Compelling evidence shows that certain lifestyle behaviours can improve health, prevent premature death and may even prolong life. The problem is that people often drift along, continuing their unhealthy ways - maybe vowing to stop smoking or drink less "some day soon" - until a disease or health problem strikes and it may be too late to reverse the damage. Assessing your lifestyle and how it affects health before illness occurs is a wise precaution. (However, changing one's lifestyle even after illness can sometimes improve health - for instance giving up cigarettes and exercising more after a heart attack.) Why assess lifestyle risks?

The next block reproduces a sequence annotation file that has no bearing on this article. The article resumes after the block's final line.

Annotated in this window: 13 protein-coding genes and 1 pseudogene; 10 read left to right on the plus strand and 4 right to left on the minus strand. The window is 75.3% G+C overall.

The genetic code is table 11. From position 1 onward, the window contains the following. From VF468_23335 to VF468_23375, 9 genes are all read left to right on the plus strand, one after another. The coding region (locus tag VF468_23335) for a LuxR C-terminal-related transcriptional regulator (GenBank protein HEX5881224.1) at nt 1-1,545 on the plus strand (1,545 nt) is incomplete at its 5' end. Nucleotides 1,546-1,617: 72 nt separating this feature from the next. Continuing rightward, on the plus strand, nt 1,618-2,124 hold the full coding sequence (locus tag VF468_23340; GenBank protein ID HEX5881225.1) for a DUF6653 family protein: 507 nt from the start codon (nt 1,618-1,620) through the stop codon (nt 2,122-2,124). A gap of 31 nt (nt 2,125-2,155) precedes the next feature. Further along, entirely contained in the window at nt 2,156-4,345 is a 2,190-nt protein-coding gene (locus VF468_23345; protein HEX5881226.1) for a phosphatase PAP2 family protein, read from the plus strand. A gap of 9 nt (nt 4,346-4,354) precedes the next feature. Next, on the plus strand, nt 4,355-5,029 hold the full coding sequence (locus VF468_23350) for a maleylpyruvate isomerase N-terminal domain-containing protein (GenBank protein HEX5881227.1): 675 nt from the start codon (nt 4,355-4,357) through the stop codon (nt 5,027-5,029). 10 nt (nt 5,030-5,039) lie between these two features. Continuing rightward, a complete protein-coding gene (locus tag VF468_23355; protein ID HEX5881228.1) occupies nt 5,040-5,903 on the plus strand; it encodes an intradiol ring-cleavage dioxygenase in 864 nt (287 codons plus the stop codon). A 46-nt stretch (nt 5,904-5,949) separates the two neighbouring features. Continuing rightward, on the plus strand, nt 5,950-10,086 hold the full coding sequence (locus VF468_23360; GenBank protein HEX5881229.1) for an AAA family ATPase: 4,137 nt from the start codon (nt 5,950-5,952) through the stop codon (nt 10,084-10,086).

Accumulating scientific evidence shows that a few simple lifestyle habits can directly improve health and decrease disease risks. Much disability and premature death from today's foremost killers - heart disease, stroke, cancer, diabetes, liver cirrhosis, suicide and unintentional injuries - stem from everyday habits. Over half the premature deaths in North America are blamed on unhealthy behaviours such as cigarette smoking, insufficient exercise, excessive alcohol intake and a fat-laden diet. Only six per cent of premature deaths are considered avoidable through better medical care. A California study has demonstrated that disease risks can be reduced by not smoking cigarettes, moderating alcohol use, eating breakfast, having regular physical activity, maintaining desirable weight, getting enough (7-8 hours) nightly sleep and having close social networks. The effect is cumulative: the greater the number of good lifestyle habits, the greater the chance of better health and a longer life. A recent Canadian study confirmed a lower chance of premature death by avoiding cigarette smoking, high blood pressure (related to obesity and insufficient exercise), adult-onset diabetes (due to obesity, poor diet, lack of exercise) and excess alcohol consumption. (However, some everyday influences are an unavoidable part of the environment, over which individuals have little control - such as air pollution or traffic noise.) To evaluate your lifestyle, ask yourself a few key questions about everyday activities such as the amount of fat you eat, smoking and drinking habits - see checklist below - and evaluate which might be improving your health or perhaps damaging it. Consider seeking advice from a health professional about habits you wish to change. Quick, easy computer programs help rate your lifestyle To help people assess the health impact of various lifestyle activities, a new Computerized Lifestyle Assessment (CLA) program, developed by the Addiction Research Foundation and the University of Toronto, provides a practical, quick, confidential and easy method of evaluating lifestyle strengths and weaknesses. The computer program, which takes 20 minutes to run, asks detailed questions about 16 lifestyle activities, with graphic feedback along the way and a printed report at the end. Identification and feedback about risk activities that undermine health often lead people to improve their lifestyle and seek advice from a health professional. For details about the CLA program, call (416) 978-8989 or contact the publisher, Multi-Health Systems, at 1-800-268-6011. The computer program asks questions about.